An aspiring and dynamic metropolis

Categories: Oslo Norway

Oslo: dynamic capitals on the way to modernity
Oslo is the largest city in Norway and has been the official capital since 1814. With almost 670,000 inhabitants and 1.5 million people in the catchment area, it is the largest urban centre. One third of Norway's population lives here. The up-and-coming and dynamic metropolis developed from a small town to one of the most expensive cities in the world. The city is reinventing itself!
Oslo - The fountain in Vigeland Park© Santi Rodríguez / Fotolia

The liveable big city offers historical and modern sights, an outstanding cultural offer, excellent shopping facilities, galleries, restaurants and wonderful parks. Oslo was called Christiania or Kristiania from 1624 to 1924. The city is situated directly on the Oslofjord and is not only a magnet for tourists because of its architectural and cultural attractions, but also because of its great location right on the waterfront.

Oslo's history dates back to around the year 1000. According to legend, the city was founded in 1048 by King Harald III. What is certain is that it was inhabited long before that time. In the course of the centuries the city burned down several times. In 1624, a then ultra-modern reconstruction by King Christan IV followed in the Renaissance style. Oslo became Christiania, a planned city in a checkerboard pattern with prestigious stone buildings.

One of Oslo's most famous buildings is the town hall with its two distinctive red brick towers. The building is located at the harbour and was opened in 1950 for the 900th anniversary. The Nobel Peace Prize is awarded annually in the city hall. If you stroll along the city's most famous shopping mile, Karl Johans gate, you automatically reach the most important sights.

The magnificent boulevard leads from the central station up to the royal castle (1836). The cathedral, the National Assembly, the National Theatre, the University, the Grand Hotel and numerous shops, cafés and restaurants are also located along the street. The cathedral is one of the central buildings of the city centre and was built at the end of the 17th century. The medieval Akershus fortress on the Akersneset peninsula is hard to miss.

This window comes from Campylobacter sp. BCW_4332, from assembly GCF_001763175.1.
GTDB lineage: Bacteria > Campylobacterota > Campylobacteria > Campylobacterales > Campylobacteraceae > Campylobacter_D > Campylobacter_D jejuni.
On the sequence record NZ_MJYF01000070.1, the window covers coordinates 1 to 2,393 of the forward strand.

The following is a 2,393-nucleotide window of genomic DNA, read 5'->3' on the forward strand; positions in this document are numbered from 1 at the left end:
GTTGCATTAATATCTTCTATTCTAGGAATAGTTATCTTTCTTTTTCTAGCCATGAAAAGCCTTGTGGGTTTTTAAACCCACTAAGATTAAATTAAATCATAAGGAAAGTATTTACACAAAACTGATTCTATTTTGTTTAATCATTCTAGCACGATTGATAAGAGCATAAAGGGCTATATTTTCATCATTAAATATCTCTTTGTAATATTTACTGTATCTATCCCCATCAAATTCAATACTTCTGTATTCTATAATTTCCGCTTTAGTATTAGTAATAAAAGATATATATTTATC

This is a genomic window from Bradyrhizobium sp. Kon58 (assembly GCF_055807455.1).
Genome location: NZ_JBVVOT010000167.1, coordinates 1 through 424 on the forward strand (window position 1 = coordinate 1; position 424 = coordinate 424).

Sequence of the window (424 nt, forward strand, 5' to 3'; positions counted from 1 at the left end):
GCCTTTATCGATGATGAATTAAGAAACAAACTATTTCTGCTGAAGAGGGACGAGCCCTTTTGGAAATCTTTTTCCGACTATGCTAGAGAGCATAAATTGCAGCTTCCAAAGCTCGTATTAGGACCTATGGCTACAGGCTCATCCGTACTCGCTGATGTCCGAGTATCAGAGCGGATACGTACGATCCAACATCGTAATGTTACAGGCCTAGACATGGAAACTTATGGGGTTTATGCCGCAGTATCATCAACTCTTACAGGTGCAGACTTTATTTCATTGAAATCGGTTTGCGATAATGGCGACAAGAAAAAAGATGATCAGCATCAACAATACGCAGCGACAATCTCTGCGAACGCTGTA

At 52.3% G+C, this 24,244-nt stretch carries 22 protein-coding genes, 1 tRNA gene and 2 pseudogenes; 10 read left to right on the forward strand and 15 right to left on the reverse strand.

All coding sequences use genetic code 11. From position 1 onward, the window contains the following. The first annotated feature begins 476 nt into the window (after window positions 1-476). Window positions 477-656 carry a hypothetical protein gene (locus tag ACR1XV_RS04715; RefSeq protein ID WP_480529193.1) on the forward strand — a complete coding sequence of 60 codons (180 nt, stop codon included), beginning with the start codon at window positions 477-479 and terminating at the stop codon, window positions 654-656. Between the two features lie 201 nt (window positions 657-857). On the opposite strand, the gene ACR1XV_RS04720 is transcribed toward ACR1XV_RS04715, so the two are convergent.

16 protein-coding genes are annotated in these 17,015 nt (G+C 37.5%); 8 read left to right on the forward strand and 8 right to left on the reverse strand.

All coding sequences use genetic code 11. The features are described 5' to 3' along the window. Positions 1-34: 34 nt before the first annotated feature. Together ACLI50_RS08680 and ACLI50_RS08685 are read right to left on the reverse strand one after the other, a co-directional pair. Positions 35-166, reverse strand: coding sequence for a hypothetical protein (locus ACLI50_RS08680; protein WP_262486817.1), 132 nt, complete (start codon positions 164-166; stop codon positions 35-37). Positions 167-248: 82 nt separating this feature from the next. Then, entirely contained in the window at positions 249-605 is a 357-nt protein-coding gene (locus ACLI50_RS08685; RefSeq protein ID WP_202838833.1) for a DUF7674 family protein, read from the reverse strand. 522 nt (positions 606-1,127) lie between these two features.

Other highlights of the city are the great museums. One of the most important is the Frammuseum. It deals with the history of Norway's important polar research trips. Equally interesting are the Kon-Tiki Museum on the island Museum Island Bygdoy or the National Gallery. The Munch Museum is currently under construction. The monumental tower-like building is scheduled for completion in 2020.

Historical Viking ships of inestimable value are presented by the Vikingskipshuset. Opened in 2008, the opera is the hypermodern landmark of the new Oslo. The spectacular white building designed by the Snøhetta architectural firm is reminiscent of an iceberg. Not far away is the Astrup Fearnley Museum in the new Tjuvholmen district. The art museum is another highlight of modern architecture in Oslo, and its sail-like roof construction is a delight. The new Barcode district in the Bjørvika district is also unique.
Oslo - The city hall of Oslo© jakartatravel / Fotolia

The Vigeland sculpture park in the city centre is unique. It presents 212 sculptures by the sculptor Gustav Vigeland. High up on the Holmenkollen. The famous Ski-Schanzenberg is located north of Oslo. It is also home to the oldest ski museum in the world. Anyone who wants to can jump off the ski jump there - on a simulator.

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